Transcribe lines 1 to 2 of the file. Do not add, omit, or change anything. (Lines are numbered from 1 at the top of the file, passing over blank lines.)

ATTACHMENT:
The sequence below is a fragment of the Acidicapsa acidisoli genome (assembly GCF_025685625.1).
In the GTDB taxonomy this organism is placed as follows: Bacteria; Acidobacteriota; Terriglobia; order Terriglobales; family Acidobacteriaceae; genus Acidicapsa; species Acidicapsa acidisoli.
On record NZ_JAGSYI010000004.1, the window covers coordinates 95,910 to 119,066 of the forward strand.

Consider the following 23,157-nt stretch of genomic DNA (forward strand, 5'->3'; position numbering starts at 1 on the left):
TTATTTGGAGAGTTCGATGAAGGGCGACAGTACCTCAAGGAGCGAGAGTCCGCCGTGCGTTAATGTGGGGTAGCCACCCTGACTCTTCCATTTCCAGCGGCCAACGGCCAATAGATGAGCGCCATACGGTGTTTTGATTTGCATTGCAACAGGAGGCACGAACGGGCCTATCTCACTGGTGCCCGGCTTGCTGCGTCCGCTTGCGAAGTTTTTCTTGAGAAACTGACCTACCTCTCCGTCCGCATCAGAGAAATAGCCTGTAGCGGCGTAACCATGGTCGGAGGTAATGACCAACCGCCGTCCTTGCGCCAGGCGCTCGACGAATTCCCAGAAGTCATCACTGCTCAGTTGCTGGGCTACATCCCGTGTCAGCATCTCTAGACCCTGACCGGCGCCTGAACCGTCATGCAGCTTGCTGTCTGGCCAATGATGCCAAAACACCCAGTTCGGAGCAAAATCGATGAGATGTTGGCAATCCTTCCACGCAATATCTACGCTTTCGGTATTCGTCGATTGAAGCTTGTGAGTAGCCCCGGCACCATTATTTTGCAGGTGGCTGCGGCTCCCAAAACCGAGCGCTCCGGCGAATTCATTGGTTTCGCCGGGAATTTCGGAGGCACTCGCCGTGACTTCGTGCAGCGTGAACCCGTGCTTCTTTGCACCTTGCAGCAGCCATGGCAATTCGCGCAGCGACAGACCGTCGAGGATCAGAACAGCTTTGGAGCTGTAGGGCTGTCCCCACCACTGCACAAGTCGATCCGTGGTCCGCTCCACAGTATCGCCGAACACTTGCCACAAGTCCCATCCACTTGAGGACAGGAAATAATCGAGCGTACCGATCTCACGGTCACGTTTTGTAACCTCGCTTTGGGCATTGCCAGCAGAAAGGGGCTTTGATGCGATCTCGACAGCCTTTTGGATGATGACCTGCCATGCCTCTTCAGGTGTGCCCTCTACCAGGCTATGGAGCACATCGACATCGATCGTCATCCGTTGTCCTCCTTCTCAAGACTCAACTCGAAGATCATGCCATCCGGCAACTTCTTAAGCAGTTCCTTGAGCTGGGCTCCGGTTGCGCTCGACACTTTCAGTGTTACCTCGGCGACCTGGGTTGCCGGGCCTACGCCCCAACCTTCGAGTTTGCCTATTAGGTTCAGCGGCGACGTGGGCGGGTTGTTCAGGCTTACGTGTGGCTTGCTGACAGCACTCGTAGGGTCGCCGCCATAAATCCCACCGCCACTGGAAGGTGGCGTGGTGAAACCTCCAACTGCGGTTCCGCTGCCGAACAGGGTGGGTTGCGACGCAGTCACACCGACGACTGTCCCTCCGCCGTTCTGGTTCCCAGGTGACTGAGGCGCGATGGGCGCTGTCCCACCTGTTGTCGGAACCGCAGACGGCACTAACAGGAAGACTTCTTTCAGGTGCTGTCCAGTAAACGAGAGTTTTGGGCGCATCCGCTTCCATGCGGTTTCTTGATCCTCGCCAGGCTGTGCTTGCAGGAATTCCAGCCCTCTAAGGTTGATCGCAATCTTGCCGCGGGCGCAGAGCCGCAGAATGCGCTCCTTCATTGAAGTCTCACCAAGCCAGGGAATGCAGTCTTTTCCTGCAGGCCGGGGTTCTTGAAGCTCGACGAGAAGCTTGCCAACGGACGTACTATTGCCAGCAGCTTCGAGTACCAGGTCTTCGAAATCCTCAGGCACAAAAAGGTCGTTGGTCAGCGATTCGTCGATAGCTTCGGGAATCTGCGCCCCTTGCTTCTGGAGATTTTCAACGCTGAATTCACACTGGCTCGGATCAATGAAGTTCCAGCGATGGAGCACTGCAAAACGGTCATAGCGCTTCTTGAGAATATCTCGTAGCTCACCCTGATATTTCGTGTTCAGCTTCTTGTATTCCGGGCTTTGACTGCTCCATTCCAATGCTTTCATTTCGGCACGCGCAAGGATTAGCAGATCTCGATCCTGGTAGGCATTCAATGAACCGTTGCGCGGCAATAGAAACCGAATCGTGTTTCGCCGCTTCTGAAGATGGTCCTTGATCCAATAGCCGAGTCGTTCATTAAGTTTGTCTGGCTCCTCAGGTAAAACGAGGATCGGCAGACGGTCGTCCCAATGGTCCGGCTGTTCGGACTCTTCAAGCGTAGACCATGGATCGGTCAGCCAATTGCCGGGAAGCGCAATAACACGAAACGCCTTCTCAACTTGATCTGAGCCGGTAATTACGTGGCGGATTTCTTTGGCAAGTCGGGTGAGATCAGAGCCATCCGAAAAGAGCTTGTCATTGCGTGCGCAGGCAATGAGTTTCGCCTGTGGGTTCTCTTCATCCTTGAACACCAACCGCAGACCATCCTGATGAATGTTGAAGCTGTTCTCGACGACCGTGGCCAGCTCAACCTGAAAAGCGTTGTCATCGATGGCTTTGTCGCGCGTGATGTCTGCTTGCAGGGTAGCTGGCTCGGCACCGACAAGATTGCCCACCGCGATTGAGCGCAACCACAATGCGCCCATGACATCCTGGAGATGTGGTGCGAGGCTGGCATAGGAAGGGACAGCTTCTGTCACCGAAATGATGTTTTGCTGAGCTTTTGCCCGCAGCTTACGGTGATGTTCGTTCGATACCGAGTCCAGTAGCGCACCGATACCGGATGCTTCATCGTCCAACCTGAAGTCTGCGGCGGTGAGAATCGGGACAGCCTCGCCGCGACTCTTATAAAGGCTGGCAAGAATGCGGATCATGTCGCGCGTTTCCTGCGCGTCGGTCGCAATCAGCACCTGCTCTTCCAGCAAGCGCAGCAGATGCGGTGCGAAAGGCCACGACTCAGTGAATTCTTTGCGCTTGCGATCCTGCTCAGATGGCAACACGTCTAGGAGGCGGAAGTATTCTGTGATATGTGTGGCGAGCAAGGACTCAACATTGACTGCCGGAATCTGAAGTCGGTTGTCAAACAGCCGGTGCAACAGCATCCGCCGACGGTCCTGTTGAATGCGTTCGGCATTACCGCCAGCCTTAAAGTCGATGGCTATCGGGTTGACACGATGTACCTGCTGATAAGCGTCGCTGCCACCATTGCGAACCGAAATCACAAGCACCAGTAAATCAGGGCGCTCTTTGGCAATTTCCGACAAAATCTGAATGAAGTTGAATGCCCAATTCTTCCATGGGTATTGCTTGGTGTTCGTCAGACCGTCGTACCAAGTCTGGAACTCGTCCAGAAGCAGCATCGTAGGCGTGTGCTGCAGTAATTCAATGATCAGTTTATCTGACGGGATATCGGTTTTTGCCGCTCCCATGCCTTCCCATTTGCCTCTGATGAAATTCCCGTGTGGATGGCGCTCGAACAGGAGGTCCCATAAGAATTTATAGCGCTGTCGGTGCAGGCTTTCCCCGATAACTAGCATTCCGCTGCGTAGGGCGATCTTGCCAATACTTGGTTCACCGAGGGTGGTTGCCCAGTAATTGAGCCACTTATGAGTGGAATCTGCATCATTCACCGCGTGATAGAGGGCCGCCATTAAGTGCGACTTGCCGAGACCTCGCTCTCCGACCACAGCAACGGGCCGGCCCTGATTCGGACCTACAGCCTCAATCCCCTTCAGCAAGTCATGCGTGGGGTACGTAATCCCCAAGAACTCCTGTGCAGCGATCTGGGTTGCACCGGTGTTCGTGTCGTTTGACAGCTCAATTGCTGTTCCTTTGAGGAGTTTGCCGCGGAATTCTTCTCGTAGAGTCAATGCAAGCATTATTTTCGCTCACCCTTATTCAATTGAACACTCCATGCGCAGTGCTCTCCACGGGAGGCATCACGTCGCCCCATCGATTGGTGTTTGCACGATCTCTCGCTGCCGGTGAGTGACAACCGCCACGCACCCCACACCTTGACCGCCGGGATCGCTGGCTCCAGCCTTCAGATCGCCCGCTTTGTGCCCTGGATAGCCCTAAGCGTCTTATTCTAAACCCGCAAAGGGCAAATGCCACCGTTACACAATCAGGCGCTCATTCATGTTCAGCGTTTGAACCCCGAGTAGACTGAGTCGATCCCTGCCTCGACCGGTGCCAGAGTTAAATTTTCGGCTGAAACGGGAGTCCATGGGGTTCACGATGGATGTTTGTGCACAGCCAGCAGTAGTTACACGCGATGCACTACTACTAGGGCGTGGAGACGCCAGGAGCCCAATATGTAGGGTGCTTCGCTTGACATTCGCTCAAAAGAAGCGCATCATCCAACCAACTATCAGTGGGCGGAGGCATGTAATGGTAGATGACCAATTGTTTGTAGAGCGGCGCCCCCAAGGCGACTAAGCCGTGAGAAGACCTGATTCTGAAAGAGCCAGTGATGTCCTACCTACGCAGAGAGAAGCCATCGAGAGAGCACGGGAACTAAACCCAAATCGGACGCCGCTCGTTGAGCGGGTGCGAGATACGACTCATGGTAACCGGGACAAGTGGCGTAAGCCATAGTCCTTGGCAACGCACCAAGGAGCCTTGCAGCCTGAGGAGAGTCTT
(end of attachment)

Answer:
The sequence below is a fragment of the Acidicapsa acidisoli genome (assembly GCF_025685625.1).
In the GTDB taxonomy this organism is placed as follows: Bacteria; Acidobacteriota; Terriglobia; order Terriglobales; family Acidobacteriaceae; genus Acidicapsa; species Acidicapsa acidisoli.